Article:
St. Cyprian (200-258 AD)
Feast Day: September 16
In such a just cause there is no need for deliberation
On the morning of the fourteenth of September a great crowd gathered at the Villa Sexti, in accordance with the order of the governor Galerius Maximus. That same day the governor commanded Bishop Cyprian to be brought before him for trial in the court of Sauciolum. After Cyprian was brought in, the governor asked him: “Are you Thascius Cyprian?” And the bishop replied: “Yes, I am.” The governor Galerius Maximus said: “Have you posed as the pontiff of a sacrilegious group?” The bishop answered: “I have,” Then the governor said: “Our most venerable emperors have commanded you to perform the religious rites.” Bishop Cyprian replied: “I will not do so.” Galerius Maximus said: “Consider your position.” Cyprian replied: “Follow your orders. In such a just cause there is no need for deliberation.”
Then Galerius Maximus, after consulting with his council, reluctantly issued the following judgment: “You have long lived with your sacrilegious convictions, and you have gathered about yourself many others in a vicious conspiracy. You have set yourself up as an enemy of the gods of Rome and our religious practices. The pious and venerable emperors, the Augusti, Valerian and Gallienus, and Valerian the most noble of Caesars, have been unable to draw you back to the observance of their holy ceremonies. You have been discovered as the author and leader of these heinous crimes, and will consequently be held forth as an example for all those who have followed you in your crime. By your blood the law shall be confirmed.” Next he read the sentence from a tablet: “It is decided that Thascius Cyprian should die by the sword.” Cyprian responded: “Thanks be to God!”
After the sentence was passed, a crowd of his fellow Christians said: “We should also be killed with him!” There arose an uproar among the Christians, and a great mob followed after him. Cyprian was then brought out to the grounds of the Villa Sexti, where, taking off his outer cloak and kneeling on the ground, he fell before the Lord in prayer. He removed his dalmatic and gave it to the deacons, and then stood erect while waiting for the executioner. When the executioner arrived, Cyprian told his friends to give the man twenty-five gold pieces. Cloths and napkins were being spread out in front of him by the brethren. Then the blessed Cyprian covered his eyes with his own hands, but when he was unable to tie the ends of the linen himself, the priest Julian and the sub-deacon Julian fastened them for him.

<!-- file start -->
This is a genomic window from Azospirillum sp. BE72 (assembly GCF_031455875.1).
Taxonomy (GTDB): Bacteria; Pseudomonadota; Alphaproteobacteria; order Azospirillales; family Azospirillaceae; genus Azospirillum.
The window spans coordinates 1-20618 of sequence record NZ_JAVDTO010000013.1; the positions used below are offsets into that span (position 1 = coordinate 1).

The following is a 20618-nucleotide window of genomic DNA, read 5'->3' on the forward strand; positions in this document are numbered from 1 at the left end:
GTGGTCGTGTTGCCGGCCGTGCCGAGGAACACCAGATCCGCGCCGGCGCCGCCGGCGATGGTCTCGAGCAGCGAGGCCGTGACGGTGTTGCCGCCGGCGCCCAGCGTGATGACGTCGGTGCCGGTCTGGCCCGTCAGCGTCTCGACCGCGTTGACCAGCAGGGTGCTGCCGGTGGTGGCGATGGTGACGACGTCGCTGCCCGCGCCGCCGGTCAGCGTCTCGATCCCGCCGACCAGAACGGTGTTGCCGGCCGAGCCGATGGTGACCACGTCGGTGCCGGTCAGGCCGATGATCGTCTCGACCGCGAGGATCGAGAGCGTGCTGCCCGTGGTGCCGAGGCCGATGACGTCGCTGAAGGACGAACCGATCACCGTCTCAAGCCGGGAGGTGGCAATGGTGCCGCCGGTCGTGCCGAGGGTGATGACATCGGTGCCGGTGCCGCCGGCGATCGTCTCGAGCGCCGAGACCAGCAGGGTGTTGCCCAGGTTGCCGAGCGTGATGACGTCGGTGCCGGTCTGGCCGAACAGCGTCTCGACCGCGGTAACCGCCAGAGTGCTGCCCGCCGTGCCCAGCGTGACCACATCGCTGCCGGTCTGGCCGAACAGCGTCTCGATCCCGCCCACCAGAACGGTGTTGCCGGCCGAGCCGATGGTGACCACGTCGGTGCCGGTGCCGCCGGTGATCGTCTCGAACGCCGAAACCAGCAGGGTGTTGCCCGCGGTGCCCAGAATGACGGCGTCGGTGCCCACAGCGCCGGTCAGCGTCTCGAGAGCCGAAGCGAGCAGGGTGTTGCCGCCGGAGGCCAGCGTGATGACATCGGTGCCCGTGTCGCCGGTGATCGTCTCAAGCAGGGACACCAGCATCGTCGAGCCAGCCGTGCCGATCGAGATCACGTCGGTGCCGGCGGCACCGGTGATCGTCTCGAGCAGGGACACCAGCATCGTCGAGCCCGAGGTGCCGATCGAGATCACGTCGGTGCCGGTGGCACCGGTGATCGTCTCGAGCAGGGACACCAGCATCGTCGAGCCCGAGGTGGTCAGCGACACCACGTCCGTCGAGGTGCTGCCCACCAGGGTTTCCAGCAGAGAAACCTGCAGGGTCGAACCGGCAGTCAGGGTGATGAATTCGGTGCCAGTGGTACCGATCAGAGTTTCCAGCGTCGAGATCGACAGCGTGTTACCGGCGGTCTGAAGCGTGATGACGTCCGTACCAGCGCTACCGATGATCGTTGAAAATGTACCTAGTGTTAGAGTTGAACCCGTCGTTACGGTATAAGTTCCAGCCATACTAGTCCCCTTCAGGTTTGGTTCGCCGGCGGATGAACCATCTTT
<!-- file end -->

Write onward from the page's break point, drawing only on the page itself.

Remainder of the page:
In this way the blessed Cyprian suffered, and his body was laid out at a nearby place to satisfy the curiosity of the pagans. During the night Cyprian’s body was triumphantly borne away in a procession of Christians who, praying and bearing tapers and torches, carried the body to the cemetery of the governor Macrobius Candidianus which lies on the Mappalian Way near the fish ponds. Not many days later the governor Galerius Maximus died.
The most blessed martyr Cyprian suffered on the fourteenth of September under the emperors Valerian and Gallienus, in the reign of our true Lord Jesus Christ, to whom belong honor and glory forever. Amen.
A faith that is ready and unshaken
Cyprian sends greetings to his brother Cornelius. My very dear brother, we have heard of the glorious witness given by your courageous faith. On learning of the honor you had won by your witness, we were filled with such joy that we felt ourselves sharers and companions in your praiseworthy achievements. After all, we have the same Church, the same mind, the same unbroken harmony. Why then should a priest not take pride in the praise given to a fellow priest as though it were given to him? What brotherhood fails to rejoice in the happiness of its brothers wherever they are?
Words cannot express how great was the exultation and delight here when we heard of your good fortune and brave deeds: how you stood out as a leader of your brothers in their declaration of their faith. You led the way to glory, but you gained many companions in that glory; being foremost in your readiness to bear witness on behalf of all, you prevailed on your people to become a single witness. We cannot decide which we ought to praise, your own ready and unshaken faith or the love of your brothers who would not leave you. While the courage of the bishop who thus led the way has been demonstrated, at the same time the unity of the brotherhood who followed has been manifested. Since you have one heart and one voice, it is the Roman Church as a whole that has thus borne witness.
Dearest brother, bright and shining is the faith which the blessed Apostle praised in your community. He foresaw in the spirit the praise your courage deserves and the strength that could not be broken; he was heralding the future when he testified to your achievements; his praise of the fathers was a challenge to the sons. Your unity, your strength have become shining examples of these virtues to the rest of the brethren.
Divine providence has now prepared us. God’s merciful design has warned us that the day of our own struggle, our own contest, is at hand. By that shared love which binds us closely together, we are doing all we can to exhort our congregation, to give ourselves unceasingly to fasting, vigils and prayers in common. These are the heavenly weapons which give us the strength to stand firm and endure; they are the spiritual defenses, the God-given armaments that protect us.
Let us then remember one another, united in mind and heart. Let us pray without ceasing, you for us, we for you; by the love we share we shall thus relieve the strain of these great trials.
He has given us life; he has also taught us how to pray
Dear brothers, the commands of the Gospel are nothing else than God’s lessons, the foundations on which to build up hope, the supports for strengthening faith, the food that nourishes the heart. They are the rudder for keeping us on the right course, the protection that keeps our salvation secure. As they instruct the receptive minds of believers on earth, they lead safely to the kingdom of heaven.
God willed that many things should be said by the prophets, his servants, and listened to by his people. How much greater are the things spoken by the Son. These are now witnessed to by the very word of God who spoke through the prophets. The Word of God does not now command us to prepare the way for his coming: he comes in person and opens up the way for us and directs us toward it. Before, we wandered in the darkness of death, aimlessly and blindly. Now we are enlightened by the light of grace, and are to keep to the highway of life, with the Lord to precede and direct us.